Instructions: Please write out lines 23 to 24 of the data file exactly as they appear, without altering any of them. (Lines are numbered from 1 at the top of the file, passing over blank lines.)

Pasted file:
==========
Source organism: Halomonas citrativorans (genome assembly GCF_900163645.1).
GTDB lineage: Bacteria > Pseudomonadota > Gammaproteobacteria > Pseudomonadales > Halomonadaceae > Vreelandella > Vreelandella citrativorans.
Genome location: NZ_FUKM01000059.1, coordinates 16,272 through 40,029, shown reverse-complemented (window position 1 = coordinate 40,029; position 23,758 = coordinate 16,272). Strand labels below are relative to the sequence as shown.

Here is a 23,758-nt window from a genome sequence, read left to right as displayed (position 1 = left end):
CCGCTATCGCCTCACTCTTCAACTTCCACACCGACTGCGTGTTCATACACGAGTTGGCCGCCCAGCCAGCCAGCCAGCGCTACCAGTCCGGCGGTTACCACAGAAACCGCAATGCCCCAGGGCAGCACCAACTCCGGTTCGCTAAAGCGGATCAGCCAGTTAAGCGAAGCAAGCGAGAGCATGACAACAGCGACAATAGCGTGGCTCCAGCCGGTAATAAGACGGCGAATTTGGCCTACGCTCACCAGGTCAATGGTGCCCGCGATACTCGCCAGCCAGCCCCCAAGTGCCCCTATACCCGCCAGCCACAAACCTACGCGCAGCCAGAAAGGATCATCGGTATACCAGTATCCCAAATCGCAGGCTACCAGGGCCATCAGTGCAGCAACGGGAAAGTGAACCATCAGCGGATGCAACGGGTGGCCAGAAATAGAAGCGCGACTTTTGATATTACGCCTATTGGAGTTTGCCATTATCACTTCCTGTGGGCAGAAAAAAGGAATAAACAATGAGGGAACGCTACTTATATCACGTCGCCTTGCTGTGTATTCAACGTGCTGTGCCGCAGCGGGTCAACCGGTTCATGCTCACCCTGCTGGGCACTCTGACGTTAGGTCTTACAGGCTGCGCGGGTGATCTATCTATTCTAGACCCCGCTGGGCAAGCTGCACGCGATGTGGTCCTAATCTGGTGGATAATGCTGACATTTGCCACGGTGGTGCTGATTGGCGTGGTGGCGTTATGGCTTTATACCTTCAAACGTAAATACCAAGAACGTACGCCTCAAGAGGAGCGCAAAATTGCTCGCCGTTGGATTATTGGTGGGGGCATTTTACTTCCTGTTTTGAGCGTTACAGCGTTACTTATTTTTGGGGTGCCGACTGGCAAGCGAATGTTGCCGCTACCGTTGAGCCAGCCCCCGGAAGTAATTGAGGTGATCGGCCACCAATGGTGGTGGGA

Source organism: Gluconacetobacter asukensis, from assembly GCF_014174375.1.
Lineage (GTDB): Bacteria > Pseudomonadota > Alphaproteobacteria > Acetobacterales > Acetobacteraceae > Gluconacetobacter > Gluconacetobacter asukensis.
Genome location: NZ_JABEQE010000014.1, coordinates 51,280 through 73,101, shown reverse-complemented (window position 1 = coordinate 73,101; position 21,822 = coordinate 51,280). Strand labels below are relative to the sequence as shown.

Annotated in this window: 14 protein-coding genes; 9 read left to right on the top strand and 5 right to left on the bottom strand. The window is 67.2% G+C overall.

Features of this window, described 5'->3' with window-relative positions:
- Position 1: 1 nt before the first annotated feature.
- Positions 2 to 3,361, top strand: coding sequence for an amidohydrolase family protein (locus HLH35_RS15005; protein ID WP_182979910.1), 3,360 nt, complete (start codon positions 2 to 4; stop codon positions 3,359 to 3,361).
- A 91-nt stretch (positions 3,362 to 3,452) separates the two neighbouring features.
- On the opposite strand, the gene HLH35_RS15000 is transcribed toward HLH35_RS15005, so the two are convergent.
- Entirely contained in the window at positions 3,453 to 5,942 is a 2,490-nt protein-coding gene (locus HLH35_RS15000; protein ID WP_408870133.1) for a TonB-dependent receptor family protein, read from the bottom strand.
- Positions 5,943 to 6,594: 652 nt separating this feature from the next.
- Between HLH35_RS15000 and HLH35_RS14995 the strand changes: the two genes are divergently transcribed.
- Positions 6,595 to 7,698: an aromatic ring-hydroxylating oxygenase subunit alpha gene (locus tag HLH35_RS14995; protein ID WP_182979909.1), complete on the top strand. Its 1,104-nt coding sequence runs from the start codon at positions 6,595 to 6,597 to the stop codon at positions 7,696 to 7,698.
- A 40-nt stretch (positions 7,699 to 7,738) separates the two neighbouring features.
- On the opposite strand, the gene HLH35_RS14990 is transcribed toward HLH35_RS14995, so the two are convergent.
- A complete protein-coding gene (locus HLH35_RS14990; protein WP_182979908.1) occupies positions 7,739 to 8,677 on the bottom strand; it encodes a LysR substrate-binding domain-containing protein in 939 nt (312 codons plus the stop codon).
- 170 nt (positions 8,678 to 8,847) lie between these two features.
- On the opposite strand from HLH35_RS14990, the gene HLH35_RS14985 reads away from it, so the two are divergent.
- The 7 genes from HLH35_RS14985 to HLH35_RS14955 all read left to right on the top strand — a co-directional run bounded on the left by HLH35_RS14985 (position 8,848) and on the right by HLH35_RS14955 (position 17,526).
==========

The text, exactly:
- On the opposite strand from HLH35_RS14990, the gene HLH35_RS14985 reads away from it, so the two are divergent.
- The 7 genes from HLH35_RS14985 to HLH35_RS14955 all read left to right on the top strand — a co-directional run bounded on the left by HLH35_RS14985 (position 8,848) and on the right by HLH35_RS14955 (position 17,526).